When I came up with the name of this blog, Man-o-pause, I wanted to convey levity to the change of life for men. Unlike the female menopause, which has been researched, dissected and discussed for years, men rarely seek help when a midlife crisis strikes.
The fact is the male mid-life is no laughing matter. The midlife anger that often erupts for men can and does destroy family relationships, self esteem, and physical health.
Jed Diamond, a pioneer in the emerging field of male gender medicine, addresses a woman's concern in helping a spouse through his midlife crisis. He details the latest research findings on male menopause symptoms and on this crucial change of life for men.* For example,
* 52% of men between 40 and 70 in the U.S. are now going through male menopause. * Men experience complex hormonal rhythyms that affect their mood, their physical well-being and their sexuality. * Emotional symptoms include irritability, worry, indecisiveness and depression. * Physical symptoms include fatigue, weight gain, short-term memory loss and sleep disturbance. * Sexual symptoms include reduced libido, fear of sexual failure and an increased desire to "prove" he can still perform by seeking a younger partner.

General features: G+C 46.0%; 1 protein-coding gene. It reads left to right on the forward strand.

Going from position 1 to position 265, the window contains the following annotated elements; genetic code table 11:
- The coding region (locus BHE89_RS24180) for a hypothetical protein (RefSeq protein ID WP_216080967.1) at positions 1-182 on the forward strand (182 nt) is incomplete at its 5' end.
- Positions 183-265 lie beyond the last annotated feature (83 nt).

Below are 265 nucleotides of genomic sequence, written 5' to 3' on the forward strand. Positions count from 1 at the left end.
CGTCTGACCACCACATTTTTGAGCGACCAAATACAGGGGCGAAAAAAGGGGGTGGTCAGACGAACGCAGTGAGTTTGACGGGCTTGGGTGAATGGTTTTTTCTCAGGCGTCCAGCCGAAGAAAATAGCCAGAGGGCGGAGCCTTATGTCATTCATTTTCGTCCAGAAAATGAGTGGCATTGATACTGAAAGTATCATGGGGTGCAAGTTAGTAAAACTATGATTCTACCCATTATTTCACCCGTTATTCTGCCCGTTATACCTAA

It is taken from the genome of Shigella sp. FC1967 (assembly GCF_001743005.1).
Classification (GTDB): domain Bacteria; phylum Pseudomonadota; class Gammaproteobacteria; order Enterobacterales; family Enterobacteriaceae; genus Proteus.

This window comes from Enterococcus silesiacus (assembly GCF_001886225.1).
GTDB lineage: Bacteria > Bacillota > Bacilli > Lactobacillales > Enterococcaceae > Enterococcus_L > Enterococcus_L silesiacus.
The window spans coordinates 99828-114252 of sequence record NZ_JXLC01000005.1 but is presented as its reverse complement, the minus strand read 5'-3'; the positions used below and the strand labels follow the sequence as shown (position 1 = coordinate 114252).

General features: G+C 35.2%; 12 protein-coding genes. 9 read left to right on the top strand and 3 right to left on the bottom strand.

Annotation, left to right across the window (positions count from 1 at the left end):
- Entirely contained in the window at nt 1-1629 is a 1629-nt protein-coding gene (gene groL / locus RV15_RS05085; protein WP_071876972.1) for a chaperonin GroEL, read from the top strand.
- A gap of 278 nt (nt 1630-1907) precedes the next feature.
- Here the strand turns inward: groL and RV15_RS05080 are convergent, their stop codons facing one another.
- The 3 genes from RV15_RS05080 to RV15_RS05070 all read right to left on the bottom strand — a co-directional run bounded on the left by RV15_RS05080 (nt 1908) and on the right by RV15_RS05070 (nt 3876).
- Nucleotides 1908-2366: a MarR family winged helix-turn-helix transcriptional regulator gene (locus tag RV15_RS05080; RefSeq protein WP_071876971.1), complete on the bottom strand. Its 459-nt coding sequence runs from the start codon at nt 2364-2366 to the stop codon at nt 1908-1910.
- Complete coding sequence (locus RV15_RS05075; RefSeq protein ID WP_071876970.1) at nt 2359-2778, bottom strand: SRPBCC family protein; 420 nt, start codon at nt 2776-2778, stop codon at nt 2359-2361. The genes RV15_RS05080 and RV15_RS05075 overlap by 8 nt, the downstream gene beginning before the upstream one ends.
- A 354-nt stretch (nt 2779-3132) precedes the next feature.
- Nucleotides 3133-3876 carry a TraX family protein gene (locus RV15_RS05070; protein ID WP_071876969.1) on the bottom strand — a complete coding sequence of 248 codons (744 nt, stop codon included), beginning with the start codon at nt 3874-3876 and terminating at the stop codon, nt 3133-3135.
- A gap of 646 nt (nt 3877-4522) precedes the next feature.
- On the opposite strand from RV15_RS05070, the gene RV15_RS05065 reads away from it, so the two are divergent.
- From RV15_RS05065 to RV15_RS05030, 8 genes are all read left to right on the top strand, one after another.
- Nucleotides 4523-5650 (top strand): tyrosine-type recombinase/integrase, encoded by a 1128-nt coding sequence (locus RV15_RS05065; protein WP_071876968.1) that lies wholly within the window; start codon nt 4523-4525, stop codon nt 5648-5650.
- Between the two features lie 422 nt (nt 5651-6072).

Finally, male menopause is like adolescent puberty where a man faces issues of identity, sexuality, dependence and independence for the second time.
What makes this so difficult for the family, and spouse in particular, is that because the symptoms of male menopause often come on suddenly, the reaction is often one of judgement and recrimination.
I remember preparing for my son's eventual passage through adolescence when he was only a toddler. I had read that adolescence was very similar to the Terrible Twos. I thought that if I gave myself a 10-year head start, I'd be better prepared for the inevitable adolescent angst, and I was.
To my female readers, I recommend preparing for your husband's midlife as he approaches 40. I speak from experience. You'll need time to work through your own levels of acceptance, similar to Elizabeth Kübler-Ross's " Five Stages of Grief," because this phase often represents a "loss" of the man you once knew.
Change is never easy, but awareness is the first step toward acceptance and your man in this stage of life needs all the love, patience and mid-life support you can offer.
Ending on a lighter note, I just discovered a multi-search site at Webmonkey called Addict-o-matic™- inhale the web. I gathered all the news, YouTube videos, Flickr photos, top blogs and twitters, Diggs and Wikios found across the Web all about male menopause.